Review: “For fans of the anti-joke, or connoisseurs of weird theatre, Greg Larsen’s a Grub in the Muck is a must-see”
As a founding member of the sketch troupe Fancy Boy, and a favourite of the Melbourne alt-comedy set, Greg Larsen has mastered the art of humiliating himself for comedic effect. This year’s show A Grub in the Muck takes this art to a surreal extreme, and sees Larsen performing as the thoroughly shit-upon sidekick of a David Lynch-style talk show host called “Mummy”. The talk show format allows Larsen to sub on and off as various characters, who range from ineptly racist council workers to vaguely conspiratorial TED talkers and everything in between.
With each character, Larsen delves deeper into his well-honed anti-comedic style, producing full-throated laughter from every mis-timed delivery, awkward apology and fumbled punchline. Beneath this veneer of pure comedic failure there are sophisticated long-form jokes, which creep up on the audience until there is barely room to breathe. A stern talking-to from the President of the National Australian Council of Dads is a highlight, and sees Larsen deliver a psychologically-vivid and archetypal portrait of the modern Australian dad.
Sadly, two audience members missed out on this moving tribute, due to their walking out of Larsen’s show early on. For what it’s worth, though, the rest of the crowd found this walkout to be fucking hilarious, especially as Larsen meekly quipped after them “aww… c’mon… it’s a kind of satire?”. It’s safe to say that Larsen’s comedy requires a minimal tolerance for anti-jokes.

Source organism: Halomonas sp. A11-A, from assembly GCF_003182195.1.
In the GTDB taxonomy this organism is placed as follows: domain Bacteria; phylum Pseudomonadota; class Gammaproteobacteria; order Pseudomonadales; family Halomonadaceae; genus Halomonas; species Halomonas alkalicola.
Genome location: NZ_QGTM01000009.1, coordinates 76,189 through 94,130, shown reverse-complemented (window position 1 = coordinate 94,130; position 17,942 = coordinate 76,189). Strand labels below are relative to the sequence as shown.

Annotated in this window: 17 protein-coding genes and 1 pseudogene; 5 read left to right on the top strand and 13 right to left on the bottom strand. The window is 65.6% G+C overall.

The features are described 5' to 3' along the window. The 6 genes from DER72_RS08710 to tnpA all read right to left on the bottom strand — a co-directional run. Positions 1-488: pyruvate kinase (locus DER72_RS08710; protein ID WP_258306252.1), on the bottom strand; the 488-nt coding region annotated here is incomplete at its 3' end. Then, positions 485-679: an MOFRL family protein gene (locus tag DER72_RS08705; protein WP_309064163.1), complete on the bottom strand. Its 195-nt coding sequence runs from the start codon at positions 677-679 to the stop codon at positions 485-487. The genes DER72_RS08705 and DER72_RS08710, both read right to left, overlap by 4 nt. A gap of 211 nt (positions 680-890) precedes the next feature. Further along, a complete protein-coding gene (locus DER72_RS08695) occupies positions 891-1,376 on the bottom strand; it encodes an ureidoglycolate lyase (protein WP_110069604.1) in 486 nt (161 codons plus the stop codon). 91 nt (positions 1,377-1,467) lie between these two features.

And it turns out that A Grub in the Muck is satirical, not simply for its piss-taking of workaday comedy tropes, but for the weird games that it plays with political comedy. Larsen signals his intention to “do a political character” several times throughout the show, and each attempt results in (deliberate) abject failure. But as the humiliation mounts, and the oppressive atmosphere of the talk show format builds, Larsen’s ‘failure’ as a political comedy hack shifts towards the psychological, and ends up cutting to the core of some deep abjection issues in political comedy.
The show’s finale goes balls-deep into these issues, and shows how far Larsen is willing to push the alt-comedy envelope. For fans of the anti-joke, or connoisseurs of weird theatre, A Grub in the Muck is a must-see at this year’s festival.
A Grub in the Muck is on at the Greek Centre until the 23rd of April, every night except Monday, as part of the Melbourne International Comedy Festival. Tickets are available online, at the venue or at the festival box office.